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The Anti Hijacking Act, 2016

  • 13 Jun 2019
  • 4 min read

A special court in Ahmedabad has sentenced a man to life and fined him Rs 5 crore for creating a hijack scare aboard a Jet Airways Mumbai-Delhi flight and forcing it to land in Ahmedabad in October 2017. This is the first conviction under the Anti Hijacking Act, 2016.

The Anti Hijacking Act, 2016

  • It replaced the Anti Hijacking Act, 1982.
  • It aims to enforce the Hague Hijacking Convention and the 2010 Beijing Protocol Supplementary to the Convention.
    • The Hague Convention (Convention for the Suppression of Unlawful Seizure of Aircraft) sets out the principle of aut dedere aut judicare — a state that is a party to the Convention must prosecute an aircraft hijacker if no other state requests his or her extradition for prosecution.
    • The 2010 Protocol Supplementary, which made amendments and additions, came into effect on 1st January, 2018, and had 27 signatories as of September, 2018.
  • The new Act applies even if the offence is committed outside India but the aircraft is registered in India or leased to Indians, or the offender is Indian, or the offender is stateless but lives in India (such as an illegal Bangladeshi migrant), or the offence is committed against Indians.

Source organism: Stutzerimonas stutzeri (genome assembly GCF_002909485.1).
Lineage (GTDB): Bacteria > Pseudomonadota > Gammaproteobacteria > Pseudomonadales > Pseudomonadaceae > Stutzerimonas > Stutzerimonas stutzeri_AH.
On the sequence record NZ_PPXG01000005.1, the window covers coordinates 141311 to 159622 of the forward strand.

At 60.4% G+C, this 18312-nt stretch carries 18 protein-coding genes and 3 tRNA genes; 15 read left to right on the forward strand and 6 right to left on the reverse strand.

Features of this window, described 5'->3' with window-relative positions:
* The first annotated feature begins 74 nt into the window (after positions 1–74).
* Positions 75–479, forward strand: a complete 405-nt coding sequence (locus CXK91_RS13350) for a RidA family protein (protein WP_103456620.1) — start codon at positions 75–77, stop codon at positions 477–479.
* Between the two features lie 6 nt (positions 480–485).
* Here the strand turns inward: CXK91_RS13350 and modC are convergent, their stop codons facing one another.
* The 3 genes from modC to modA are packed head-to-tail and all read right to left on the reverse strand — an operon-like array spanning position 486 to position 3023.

• The key new introductions are the death penalty, life sentence for hoax calls, and a wider definition for aircraft “in service”.
    • Under the old Act, an aircraft was considered “in service” between the time the doors shut and the time every passenger had disembarked.
    • Under the new Act, “an aircraft shall be considered to be ‘in service’ from the beginning of the pre-flight preparation of the aircraft by ground personnel or by the crew for a specific flight until twenty-four hours after any landing”.

The Offence of Hijacking

  • Section 3(1) of the Anti Hijacking Act, 2016 defines the offence of hijacking as: “Whoever unlawfully and intentionally seizes or exercises control of an aircraft in service by force or threat thereof, or by coercion, or by any other form of intimidation, or by any technological means, commits the offence of hijacking”.
  • The act aims to punish not only an actual act of hijacking, but even a false threat that may appear genuine.
  • It takes into account that armed possession of an aircraft may not be necessary for hijacking and that it may be hijacked remotely through a technological threat.
  • Hijacking attempts, directing others to commit hijacking, being an accomplice and assisting another person to evade investigation are punishable as hijacking and so is the preparation for hijacking.
  • Punishment: If hijacking leads to death of a passenger or a crew member, it is punishable with death. If not, the hijacking is punishable with life imprisonment.
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